We conclude this study by stressing the responsibility of legislatures to improve the fiscal democracy index. The parliamentary fiscal functions must be operated in an integrated manner. This means that executives should provide information about the financial impact of the proposed laws. The legislatures should also request such an assessment. They have to protect the budget from those financially unassessed laws and policies.

Also, as we built on OBI to establish the budgetary index of RIA, the survey could be utilized as an advocacy tool for conducting RIA. OBI has gained a lot of importance over the years and has acquired advocacy power (de Renzio and Masud, 2011). It could be a good tool to encourage the mentioned responsibilities. Adding a few questions to make sure that each of the executives and legislatures perform their responsibilities for RIA will voice this issue. Additionally, producing indexes for effective transparency would stress the balance that should be attained among different attributes for transparency. The only average measuring of transparency hides critical policy messages.



Funding


World Bank provided a travel and accommodation grant to the affiliated authors to attend the Public Sector Economics (PSE) conference “Fiscal Openness: Transparency, Participation and Accountability in Fiscal Policies” held in Zagreb on 26 October 2018.

Notes


* The authors would like to thank Ms. Nouran Adel for the excellent research assistance she provided and the two anonymous referees for helpful comments on the paper.

** A previous version of this paper was presented at the conference Public Sector Economics 2018 – Fiscal openness: transparency, participation and accountability in fiscal policies organized by the Institute of Public Finance, International Budget Partnership and Friedrich-Ebert-Stiftung in Zagreb on October 26, 2018.


1 Based on a content analysis conducted by the authors regarding the law enacted in Egypt’s parliaments during the stated period.

2 The Open Budget Index is produced by the International Budget Partnership (IBP). The OBI assesses the three components of a budget accountability system: public availability of budget information; opportunities for the public to participate in the budget process; and the role and effectiveness of formal oversight institutions, including the legislature and the national audit office. The majority of the survey questions assess what occurs in practice, rather than what is required by law (IBP at link).

3 Geometric means is being used when not much attention needs to be paid to the extreme values. In other words, the geometric mean, which was used in Human Development Index (HDI) for example, tries to reduce the influence of the extreme values. This means that geometric average will maintain the positioning of lowperformance or high-performance countries in a case in which they have an extreme high-level factor or lowlevel factor in both cases respectively.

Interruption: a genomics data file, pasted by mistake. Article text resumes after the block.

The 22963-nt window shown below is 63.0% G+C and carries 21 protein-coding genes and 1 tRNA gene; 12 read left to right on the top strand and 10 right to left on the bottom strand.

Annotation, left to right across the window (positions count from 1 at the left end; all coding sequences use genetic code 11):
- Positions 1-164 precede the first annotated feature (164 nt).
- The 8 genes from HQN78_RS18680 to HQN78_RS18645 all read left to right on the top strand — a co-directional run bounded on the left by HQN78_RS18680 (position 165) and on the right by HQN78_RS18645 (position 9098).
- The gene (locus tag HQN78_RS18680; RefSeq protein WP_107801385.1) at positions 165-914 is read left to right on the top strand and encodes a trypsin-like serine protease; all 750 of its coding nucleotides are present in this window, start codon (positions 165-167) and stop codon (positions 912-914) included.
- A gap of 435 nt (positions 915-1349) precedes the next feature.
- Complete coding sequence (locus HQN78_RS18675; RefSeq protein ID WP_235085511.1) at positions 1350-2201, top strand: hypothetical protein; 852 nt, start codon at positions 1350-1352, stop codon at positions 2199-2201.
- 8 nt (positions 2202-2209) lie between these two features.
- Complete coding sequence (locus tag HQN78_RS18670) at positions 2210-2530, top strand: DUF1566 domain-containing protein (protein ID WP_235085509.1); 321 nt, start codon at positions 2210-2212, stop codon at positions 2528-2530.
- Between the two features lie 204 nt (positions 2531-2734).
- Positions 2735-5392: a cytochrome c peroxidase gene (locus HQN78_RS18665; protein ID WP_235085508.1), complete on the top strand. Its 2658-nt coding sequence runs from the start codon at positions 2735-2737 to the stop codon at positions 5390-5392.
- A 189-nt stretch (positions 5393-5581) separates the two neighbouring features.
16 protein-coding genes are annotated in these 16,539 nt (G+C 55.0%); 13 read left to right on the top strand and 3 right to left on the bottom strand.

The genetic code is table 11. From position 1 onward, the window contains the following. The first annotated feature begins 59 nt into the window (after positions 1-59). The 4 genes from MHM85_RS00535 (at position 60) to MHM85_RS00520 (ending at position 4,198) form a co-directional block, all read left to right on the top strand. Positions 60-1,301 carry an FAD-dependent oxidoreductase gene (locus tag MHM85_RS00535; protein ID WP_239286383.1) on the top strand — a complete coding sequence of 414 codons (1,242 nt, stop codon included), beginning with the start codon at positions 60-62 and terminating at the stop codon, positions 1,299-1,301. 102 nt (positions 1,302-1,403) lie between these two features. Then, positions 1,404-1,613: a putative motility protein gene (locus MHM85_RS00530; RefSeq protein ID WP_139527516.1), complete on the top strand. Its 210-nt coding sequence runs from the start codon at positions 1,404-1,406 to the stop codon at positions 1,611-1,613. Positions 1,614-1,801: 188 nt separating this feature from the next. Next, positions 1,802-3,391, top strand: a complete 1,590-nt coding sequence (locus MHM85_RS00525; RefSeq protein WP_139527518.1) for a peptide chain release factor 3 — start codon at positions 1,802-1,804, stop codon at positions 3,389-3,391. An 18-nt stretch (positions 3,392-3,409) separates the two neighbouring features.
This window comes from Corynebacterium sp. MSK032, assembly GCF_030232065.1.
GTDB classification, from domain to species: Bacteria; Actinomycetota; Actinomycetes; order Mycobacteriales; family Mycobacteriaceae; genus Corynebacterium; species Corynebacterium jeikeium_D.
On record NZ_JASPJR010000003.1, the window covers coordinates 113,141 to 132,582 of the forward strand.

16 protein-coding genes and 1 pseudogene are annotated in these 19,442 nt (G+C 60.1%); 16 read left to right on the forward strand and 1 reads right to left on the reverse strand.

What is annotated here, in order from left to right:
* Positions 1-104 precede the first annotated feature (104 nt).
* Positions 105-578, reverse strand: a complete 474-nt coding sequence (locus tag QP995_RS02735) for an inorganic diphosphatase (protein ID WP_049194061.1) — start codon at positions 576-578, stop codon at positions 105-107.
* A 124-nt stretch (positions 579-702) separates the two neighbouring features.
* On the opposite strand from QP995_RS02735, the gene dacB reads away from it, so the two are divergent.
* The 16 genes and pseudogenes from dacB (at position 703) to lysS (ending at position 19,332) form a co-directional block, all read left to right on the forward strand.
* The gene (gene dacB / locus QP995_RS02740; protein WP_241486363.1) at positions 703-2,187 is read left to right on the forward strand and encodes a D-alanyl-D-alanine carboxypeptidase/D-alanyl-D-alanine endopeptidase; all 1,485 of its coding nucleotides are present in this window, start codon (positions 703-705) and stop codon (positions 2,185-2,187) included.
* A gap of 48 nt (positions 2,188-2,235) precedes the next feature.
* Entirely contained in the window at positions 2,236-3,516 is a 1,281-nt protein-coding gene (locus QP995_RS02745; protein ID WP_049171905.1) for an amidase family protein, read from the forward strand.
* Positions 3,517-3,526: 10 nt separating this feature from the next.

4 Oil Arab countries are the Arab petroleum net exporting countries and are represented by members of the Organization of the Petroleum Exporting Countries (OPEC), in addition to Iraq, Algeria, Libya, and Yemen (Arab Monetary Fund, 2017).

5 The scores range from 0 (worst performance) to 5 (best performance).

6 General government gross debt consists of all liabilities that payment(s) of interest and/or principal by the central government to the creditor at a date or dates in the future. This includes debt liabilities in the form of SDRs, currency and deposits, debt securities, loans, insurance, pensions and standardized guarantee schemes, and other accounts payable (WEO, April 2018).

7 A Box and Whisker plot that provides a measure of dispersion of the overall deficit in all Arab countries over the stated period. This chart is not concerned with the individual performance of each Arab country. The upper and lower limits of the boxes represent the upper and lower quartiles, so the box spans the interquartile range whereas the horizontal line crossing the box represents the median, and finally the two lines outside the boxes represent the highest and lowest values of the overall deficit in Arab countries.

8 The formula for the index is, ]1- (Mandatory Spending/ revenues) [100; where Mandatory Spending equals spending on wages and salaries, pensions, and interest payments.

9 In Fiscal Democracy Index with subsidies, subsidies are added as one of the government mandatory spending.

10 Nominal growth refers to the percentage change in the components of public spending in the ending period (year 2016) compared to the beginning period (year 2010).

11 Regulatory Governance Score captures how policymakers interact with stakeholders when shaping regulations affecting business communities. Concerned stakeholders could be professional associations, civic groups or foreign investors. The score ranges from 0 (worst performance) to 5 (best performance) (World Bank, 2018).

12 Transparency of rulemaking is one of the sub-indices of the Global Regulatory Governance Index. This subindex is concerned with whether regulators commonly communicate with the public about proposed regulations, and if so, how. Communication could be through unified websites where all (or substantially all) new regulations are posted before adoption, websites specific to particular ministries, public gazettes, federal journals or targeted outreach to specific stakeholders (World Bank, 2018).


Disclosure statement


No potential conflict of interest was reported by the authors.